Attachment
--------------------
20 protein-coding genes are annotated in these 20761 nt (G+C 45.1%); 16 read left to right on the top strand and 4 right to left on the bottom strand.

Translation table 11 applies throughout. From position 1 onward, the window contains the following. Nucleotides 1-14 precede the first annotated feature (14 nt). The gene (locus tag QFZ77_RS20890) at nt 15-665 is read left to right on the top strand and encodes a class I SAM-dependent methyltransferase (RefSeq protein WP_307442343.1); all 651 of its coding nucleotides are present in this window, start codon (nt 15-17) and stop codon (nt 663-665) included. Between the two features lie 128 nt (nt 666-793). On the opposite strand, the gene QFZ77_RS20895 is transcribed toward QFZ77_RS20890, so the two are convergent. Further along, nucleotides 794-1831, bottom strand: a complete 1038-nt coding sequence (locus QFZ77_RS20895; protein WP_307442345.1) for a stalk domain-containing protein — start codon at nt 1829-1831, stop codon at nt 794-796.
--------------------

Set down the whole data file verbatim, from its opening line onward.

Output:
20 protein-coding genes are annotated in these 20761 nt (G+C 45.1%); 16 read left to right on the top strand and 4 right to left on the bottom strand.

Translation table 11 applies throughout. From position 1 onward, the window contains the following. Nucleotides 1-14 precede the first annotated feature (14 nt). The gene (locus tag QFZ77_RS20890) at nt 15-665 is read left to right on the top strand and encodes a class I SAM-dependent methyltransferase (RefSeq protein WP_307442343.1); all 651 of its coding nucleotides are present in this window, start codon (nt 15-17) and stop codon (nt 663-665) included. Between the two features lie 128 nt (nt 666-793). On the opposite strand, the gene QFZ77_RS20895 is transcribed toward QFZ77_RS20890, so the two are convergent. Further along, nucleotides 794-1831, bottom strand: a complete 1038-nt coding sequence (locus QFZ77_RS20895; protein WP_307442345.1) for a stalk domain-containing protein — start codon at nt 1829-1831, stop codon at nt 794-796.